Iran’s hard power tools, particularly its deployment of armed militias, undermined Sistani’s authority when they refused to declare their loyalty to the Iraqi state and be fully integrated within the Iraqi Army. Sistani has repeatedly requested that arms should be limited to the state exclusively. He even insisted on this during his meeting with Iranian President Hassan Rouhani in March 2019, however, his demand has not yet been fulfilled.
Iranian soft and hard power tools have undermined Sistani’s Marjaya by creating fertile ground for Iran’s ideology and politics in Iraq. However, Iran at the same time has shown some respect to Sistani, but without declaring allegiance to him. Iran has refused to commit to his Marjaya. The militias that make up the Popular Mobilization Forces (PMF) mostly follow Khamenei’s Marjaya. This contradicts what the authors said regarding the PMF drawing its legitimacy from Sistani, who is the only influential figure and supervisor over the PMF’s actions. Their statement is an inaccurate overgeneralization as a party or entity being close to the Najaf Marjaya is not in itself indicative of legitimacy being derived from it. For example, the Sadrists, who are closer to the Iraqi Marjaya in Najaf than any other party in Iraq, including the PMF, do not derive their legitimacy from Sistani, given the historical, political and juristic differences between them and Sistani!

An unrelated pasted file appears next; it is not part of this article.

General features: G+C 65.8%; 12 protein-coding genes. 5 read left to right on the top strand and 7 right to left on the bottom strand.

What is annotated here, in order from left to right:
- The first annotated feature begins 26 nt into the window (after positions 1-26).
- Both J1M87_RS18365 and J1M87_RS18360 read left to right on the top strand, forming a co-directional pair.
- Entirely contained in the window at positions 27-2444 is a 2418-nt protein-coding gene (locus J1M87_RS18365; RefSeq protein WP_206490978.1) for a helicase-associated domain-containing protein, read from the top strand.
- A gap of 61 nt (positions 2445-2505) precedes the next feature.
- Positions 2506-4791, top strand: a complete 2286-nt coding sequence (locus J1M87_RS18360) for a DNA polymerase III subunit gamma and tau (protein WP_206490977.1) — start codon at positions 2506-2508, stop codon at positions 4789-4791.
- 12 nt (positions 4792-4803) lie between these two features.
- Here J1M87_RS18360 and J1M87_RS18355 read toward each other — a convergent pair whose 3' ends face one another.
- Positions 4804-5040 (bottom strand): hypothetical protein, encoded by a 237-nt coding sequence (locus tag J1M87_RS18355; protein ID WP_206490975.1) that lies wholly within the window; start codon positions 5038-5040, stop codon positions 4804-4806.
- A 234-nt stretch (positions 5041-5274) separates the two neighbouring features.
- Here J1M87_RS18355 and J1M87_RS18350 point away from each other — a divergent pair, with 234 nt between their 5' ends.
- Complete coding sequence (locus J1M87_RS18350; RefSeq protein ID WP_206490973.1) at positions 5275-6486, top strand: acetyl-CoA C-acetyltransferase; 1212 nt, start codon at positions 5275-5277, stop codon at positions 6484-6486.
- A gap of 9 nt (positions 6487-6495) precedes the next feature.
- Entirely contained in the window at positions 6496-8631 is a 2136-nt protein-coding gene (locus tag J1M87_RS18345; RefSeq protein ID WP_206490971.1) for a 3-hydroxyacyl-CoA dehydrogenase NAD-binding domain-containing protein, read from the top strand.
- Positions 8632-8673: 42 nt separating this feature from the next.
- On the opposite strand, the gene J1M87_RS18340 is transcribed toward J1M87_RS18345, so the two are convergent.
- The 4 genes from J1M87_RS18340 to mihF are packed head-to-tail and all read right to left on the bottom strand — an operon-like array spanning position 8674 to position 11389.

Also, we cannot ignore Iran’s role during the Shah’s period in transferring the position of Marjaya after Borujerdi’s death to Mr. Mohsen Al-Hakim in Najaf, in order to get rid of the burden. Prior to this, some clerics were angry at Mirza Alshirazi’s refusal to meet Naseeruddin Shah. They were concerned about the economic consequences the Najafi jurists might face if Naseeruddin Shah was displeased by Alshirazi’s refusal, given the fact that the jurists of the Hawza were in need of Iran’s financial support. The Lebanese thinker Hani Fahs views Iran’s rapprochement towards Najaf as a means of obtaining legitimacy. Iran is in need of local Hawzas generally and the Najaf Hawza in particular as it is the largest and primary Shiite Hawza which holds a special status in the Shiite tradition and imagination.